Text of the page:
On Monday, we will have spent 33 days and walked more than 400 miles on the Camino de Santiago. As we hang up (throw away?) our hiking shoes, some notes from the trek:
Ways of Spain: The Spanish people take time for each other, especially family. The pace of life is slow in villages along the Camino. Children are treasured. We have watched as villagers stop parents or grandparents pushing strollers so they could see the babies. I heard someone remark, “That baby will be a teenager by the time they get to the end of town!”
The people: The Spanish people have been most welcoming, kind and helpful.
Music: There is a strong Gaelic cultural influence in northern Spain, particularly in the Galicia region in which we have walked the past few days. Saturday night, a nearby city had a bagpipe festival. At dinner Saturday, the music playing in the restaurant reminded us of music played during a Scottish ceilidh.
More music: Bruno Mars songs are often played in bars and restaurants here.
Day packers: During the last week, we have seen more and more people having their luggage or backpacks shipped ahead to their next stop. There are services that will do that for about 7€ a day.
Crowds and heat: We are glad we came to the Camino in the spring. Green hillsides, flowers everywhere, and a lack of crowds (until we neared Santiago). It would be an entirely different Camino in the summer, when the number of pilgrims quadruples (or more) and temperatures soar.
Climbing: There have been steeper and more frequent climbs and descents than we anticipated. We often gained 500-1,000 feet in a day. The most for us was 2,400 feet. Much of the trek has been between 2,000 and 3,000 feet in elevation. This builds endurance, though, especially when carrying a 20-pound backpack every day. We push up the mountains much faster now than we did the first few days.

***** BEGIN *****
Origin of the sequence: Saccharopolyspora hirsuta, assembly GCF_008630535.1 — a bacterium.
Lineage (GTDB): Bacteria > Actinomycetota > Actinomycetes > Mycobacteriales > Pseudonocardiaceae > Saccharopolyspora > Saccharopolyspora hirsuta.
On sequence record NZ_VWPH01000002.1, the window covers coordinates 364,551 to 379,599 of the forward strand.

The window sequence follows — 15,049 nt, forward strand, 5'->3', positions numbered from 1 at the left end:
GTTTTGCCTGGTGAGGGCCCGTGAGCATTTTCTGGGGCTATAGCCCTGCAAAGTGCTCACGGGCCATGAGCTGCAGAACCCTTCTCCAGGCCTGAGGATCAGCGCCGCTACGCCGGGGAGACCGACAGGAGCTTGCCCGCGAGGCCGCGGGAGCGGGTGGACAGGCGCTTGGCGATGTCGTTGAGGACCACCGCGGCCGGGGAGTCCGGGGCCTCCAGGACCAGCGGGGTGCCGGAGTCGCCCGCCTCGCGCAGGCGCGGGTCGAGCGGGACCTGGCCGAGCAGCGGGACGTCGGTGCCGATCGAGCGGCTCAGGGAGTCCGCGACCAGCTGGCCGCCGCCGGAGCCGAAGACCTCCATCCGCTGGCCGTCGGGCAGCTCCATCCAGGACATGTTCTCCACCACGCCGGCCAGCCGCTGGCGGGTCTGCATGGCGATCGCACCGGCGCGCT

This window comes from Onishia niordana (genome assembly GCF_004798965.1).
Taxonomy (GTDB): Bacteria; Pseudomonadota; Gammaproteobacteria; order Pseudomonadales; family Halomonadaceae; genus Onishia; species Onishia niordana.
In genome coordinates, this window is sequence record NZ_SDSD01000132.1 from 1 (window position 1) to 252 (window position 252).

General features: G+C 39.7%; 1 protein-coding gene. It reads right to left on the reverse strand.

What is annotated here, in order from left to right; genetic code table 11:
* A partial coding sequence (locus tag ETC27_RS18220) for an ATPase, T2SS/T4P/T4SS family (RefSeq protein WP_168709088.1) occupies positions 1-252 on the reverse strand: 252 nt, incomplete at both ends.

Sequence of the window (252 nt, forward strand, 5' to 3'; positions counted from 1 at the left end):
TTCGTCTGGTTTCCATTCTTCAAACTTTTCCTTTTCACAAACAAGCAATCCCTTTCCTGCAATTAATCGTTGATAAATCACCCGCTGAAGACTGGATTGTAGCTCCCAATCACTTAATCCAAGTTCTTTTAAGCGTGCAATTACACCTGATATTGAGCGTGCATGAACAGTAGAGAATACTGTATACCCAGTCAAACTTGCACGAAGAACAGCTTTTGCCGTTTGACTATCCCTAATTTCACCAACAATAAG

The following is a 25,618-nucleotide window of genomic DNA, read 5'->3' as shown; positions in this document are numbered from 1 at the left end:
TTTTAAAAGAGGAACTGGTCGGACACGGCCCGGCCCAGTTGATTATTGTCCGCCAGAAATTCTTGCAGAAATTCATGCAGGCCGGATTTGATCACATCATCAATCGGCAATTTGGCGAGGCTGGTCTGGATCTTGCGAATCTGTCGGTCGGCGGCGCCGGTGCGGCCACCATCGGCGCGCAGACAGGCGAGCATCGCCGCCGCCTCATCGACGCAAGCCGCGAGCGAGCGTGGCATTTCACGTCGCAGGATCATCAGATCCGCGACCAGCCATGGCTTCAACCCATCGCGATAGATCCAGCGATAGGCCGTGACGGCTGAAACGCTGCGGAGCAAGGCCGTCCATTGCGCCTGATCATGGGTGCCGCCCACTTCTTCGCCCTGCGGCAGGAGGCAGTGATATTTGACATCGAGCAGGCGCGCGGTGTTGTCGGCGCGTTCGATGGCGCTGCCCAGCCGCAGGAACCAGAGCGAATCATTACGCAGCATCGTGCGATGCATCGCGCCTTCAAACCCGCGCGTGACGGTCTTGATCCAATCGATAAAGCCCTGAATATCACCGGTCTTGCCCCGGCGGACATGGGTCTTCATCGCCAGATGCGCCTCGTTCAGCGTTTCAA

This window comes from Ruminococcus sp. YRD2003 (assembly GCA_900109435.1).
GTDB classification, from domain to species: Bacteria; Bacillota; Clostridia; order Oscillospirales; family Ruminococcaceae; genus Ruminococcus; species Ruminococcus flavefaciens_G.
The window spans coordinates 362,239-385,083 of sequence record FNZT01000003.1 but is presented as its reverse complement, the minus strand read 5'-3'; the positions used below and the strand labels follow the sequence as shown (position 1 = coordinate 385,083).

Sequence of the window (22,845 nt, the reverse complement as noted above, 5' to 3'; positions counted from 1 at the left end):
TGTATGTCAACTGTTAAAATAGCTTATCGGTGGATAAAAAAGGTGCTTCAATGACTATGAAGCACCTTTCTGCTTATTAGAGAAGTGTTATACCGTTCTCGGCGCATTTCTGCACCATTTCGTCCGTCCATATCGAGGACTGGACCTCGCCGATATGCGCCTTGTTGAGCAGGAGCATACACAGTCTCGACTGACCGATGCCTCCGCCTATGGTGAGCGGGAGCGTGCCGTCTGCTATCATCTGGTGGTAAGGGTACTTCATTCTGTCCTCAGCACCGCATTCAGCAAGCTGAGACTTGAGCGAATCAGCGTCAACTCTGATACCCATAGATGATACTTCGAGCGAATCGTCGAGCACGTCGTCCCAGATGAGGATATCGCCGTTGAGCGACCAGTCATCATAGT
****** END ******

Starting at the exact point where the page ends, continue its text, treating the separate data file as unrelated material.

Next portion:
Cool trip: Temperatures for our trek have been cooler than we expected. We have had just a few days over 70 degrees. Most have been in the high 50s or 60s, some never reached 50. Good walking weather almost the entire trip.
Cuckoo birds: For evermore, we will think of the Camino every time we hear a cuckoo clock go off. The bird is ever present here and greets us daily, especially during the chilly mornings.
Bars: Oh, how we will miss the Spanish bars! They are a regular oasis along the Camino, offering a rest stop and bathroom break along with coffee, toast, sandwiches, pilgrim meals, drinks and much more. Many, many pilgrim friendships begin at the bars. People most often sit outside to watch the Camino go by.
Please do keep on walking … we have become dependent on your blog, and the opportunity it has offered to vicariously walk the Camino together with you … we are already foreseeing the withdrawal symptoms!